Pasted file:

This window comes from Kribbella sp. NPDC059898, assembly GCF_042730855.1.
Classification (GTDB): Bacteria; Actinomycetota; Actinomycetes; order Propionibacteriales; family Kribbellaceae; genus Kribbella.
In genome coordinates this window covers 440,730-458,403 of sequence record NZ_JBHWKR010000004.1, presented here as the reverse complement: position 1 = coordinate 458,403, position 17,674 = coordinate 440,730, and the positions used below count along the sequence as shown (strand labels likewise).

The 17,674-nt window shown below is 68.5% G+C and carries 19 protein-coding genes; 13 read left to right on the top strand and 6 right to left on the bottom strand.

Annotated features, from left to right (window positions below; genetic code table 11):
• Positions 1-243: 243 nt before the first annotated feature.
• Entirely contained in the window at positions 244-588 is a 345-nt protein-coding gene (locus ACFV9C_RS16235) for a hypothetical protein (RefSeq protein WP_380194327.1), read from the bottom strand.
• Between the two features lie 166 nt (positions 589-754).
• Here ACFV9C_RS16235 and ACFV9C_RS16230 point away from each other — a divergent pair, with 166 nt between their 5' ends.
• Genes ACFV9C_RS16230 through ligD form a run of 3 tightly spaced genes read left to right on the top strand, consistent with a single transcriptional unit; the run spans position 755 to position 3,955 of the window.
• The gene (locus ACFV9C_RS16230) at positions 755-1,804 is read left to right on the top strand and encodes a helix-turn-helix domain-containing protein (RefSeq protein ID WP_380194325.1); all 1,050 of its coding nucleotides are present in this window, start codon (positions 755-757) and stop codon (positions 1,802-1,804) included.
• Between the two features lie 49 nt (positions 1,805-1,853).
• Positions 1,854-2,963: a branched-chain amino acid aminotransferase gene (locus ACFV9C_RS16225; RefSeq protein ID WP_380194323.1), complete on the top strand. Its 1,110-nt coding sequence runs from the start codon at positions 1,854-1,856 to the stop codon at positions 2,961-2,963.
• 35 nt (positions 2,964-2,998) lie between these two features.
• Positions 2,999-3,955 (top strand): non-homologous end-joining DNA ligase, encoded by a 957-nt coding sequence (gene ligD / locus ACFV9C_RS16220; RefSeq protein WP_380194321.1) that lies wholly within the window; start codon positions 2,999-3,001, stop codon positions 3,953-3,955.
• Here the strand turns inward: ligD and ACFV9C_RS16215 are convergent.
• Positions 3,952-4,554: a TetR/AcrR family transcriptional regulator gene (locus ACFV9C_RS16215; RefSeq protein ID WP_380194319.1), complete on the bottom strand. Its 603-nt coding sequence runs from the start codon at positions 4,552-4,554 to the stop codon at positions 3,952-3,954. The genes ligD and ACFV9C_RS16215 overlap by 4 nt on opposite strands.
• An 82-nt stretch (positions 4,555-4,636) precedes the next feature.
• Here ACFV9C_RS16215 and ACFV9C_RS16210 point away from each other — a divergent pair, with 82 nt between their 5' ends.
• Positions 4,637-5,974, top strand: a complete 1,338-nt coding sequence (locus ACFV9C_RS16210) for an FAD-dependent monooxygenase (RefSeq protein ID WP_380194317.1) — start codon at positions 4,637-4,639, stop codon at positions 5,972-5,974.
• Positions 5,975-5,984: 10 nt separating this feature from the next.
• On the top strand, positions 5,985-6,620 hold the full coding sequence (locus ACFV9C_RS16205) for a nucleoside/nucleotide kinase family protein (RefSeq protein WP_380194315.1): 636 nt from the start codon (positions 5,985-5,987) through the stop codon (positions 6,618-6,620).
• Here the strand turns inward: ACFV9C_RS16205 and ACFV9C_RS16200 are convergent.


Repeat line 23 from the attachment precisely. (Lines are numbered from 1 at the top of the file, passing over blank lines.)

• Here the strand turns inward: ACFV9C_RS16205 and ACFV9C_RS16200 are convergent.